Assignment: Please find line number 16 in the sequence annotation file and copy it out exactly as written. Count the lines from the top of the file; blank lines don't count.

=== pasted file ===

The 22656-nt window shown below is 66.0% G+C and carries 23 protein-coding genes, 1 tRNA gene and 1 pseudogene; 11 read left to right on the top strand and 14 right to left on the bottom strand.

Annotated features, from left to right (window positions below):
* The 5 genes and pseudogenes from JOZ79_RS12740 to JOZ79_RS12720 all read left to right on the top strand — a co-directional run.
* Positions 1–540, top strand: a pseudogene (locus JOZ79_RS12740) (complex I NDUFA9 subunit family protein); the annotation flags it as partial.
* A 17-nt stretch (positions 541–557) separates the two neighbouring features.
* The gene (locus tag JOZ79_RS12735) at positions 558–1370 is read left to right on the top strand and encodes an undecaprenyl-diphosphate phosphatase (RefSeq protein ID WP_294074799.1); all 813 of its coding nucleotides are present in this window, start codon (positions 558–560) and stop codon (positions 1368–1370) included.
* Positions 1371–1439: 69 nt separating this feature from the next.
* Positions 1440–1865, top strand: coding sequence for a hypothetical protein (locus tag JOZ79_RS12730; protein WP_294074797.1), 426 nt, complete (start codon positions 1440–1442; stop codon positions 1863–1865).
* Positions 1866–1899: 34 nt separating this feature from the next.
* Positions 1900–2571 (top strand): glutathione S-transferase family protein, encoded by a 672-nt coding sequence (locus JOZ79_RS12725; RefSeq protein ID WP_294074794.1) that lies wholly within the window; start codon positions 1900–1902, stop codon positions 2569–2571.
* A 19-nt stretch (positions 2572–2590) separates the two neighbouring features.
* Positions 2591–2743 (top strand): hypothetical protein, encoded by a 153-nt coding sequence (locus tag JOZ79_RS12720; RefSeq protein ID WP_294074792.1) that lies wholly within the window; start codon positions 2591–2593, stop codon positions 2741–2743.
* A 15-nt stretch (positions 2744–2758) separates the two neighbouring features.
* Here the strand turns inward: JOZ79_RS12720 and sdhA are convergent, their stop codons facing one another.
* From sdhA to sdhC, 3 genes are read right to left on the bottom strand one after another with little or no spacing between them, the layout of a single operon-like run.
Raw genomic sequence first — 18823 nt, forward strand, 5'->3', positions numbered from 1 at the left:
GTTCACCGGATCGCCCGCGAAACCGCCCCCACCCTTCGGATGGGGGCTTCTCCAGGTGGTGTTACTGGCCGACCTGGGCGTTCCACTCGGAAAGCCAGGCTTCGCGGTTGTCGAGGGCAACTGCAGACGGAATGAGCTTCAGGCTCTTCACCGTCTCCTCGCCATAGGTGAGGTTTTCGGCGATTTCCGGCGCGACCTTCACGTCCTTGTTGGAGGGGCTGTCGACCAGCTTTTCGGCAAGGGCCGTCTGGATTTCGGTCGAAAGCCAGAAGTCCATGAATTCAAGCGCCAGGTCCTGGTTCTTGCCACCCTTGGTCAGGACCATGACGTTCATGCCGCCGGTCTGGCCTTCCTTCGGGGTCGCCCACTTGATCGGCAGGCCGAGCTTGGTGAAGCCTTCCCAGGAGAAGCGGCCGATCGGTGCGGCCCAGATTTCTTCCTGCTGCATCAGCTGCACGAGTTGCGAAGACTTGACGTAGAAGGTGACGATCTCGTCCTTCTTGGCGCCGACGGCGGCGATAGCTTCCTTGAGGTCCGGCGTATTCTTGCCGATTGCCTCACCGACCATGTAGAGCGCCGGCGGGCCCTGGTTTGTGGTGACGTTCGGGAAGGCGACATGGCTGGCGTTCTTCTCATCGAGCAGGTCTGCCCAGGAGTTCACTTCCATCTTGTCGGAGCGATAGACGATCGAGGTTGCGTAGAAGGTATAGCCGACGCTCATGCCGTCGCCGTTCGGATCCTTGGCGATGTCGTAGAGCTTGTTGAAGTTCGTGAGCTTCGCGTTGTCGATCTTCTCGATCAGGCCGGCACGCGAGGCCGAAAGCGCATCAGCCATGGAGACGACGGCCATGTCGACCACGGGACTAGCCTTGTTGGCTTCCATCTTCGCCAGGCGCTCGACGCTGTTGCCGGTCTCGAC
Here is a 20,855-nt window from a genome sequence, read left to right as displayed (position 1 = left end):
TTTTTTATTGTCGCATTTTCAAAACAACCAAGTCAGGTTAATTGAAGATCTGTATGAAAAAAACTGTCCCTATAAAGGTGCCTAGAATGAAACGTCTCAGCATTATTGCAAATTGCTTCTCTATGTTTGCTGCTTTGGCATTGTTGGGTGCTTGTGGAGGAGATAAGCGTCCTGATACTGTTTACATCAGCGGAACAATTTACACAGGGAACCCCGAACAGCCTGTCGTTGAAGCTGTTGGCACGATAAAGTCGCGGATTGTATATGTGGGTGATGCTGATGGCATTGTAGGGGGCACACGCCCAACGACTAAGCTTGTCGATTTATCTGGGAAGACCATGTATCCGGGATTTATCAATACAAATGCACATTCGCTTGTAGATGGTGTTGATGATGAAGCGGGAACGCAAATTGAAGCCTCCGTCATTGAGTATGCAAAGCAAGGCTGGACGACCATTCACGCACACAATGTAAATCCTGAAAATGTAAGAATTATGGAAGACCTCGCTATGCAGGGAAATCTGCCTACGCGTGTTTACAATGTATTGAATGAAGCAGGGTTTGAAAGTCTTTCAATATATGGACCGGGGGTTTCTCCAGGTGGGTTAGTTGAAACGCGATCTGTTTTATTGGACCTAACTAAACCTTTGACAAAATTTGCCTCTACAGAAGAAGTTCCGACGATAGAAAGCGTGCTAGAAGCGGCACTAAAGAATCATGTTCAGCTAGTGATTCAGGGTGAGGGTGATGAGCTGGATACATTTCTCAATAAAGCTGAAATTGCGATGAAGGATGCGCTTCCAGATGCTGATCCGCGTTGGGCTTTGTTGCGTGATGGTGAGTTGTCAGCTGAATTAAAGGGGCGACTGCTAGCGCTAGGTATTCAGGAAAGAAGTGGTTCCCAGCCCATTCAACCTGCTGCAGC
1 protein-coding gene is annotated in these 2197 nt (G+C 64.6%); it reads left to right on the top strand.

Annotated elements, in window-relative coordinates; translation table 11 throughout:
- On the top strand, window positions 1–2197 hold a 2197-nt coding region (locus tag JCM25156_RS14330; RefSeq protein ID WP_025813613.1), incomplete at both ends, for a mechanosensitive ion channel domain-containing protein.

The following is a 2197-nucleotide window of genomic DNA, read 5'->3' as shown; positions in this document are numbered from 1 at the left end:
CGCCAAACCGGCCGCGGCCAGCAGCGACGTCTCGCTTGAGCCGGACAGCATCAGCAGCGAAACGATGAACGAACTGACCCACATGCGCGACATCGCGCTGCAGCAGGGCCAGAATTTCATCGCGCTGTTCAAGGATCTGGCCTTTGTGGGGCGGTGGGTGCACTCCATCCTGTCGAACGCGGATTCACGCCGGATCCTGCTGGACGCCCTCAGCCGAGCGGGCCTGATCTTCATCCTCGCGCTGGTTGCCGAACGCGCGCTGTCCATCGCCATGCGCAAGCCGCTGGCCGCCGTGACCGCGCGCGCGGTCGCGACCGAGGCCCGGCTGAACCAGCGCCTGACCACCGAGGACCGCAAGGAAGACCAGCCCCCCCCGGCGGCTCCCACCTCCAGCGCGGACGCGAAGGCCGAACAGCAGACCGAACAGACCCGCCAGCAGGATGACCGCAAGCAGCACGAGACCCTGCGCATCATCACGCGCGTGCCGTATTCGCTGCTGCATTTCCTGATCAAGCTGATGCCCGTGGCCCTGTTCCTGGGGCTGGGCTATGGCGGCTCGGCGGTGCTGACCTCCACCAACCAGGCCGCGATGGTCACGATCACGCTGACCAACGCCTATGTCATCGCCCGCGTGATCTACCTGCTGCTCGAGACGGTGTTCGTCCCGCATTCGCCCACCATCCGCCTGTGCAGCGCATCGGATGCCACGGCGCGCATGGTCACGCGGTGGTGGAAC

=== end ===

Raw genomic sequence first — 18823 nt, forward strand, 5'->3', positions numbered from 1 at the left: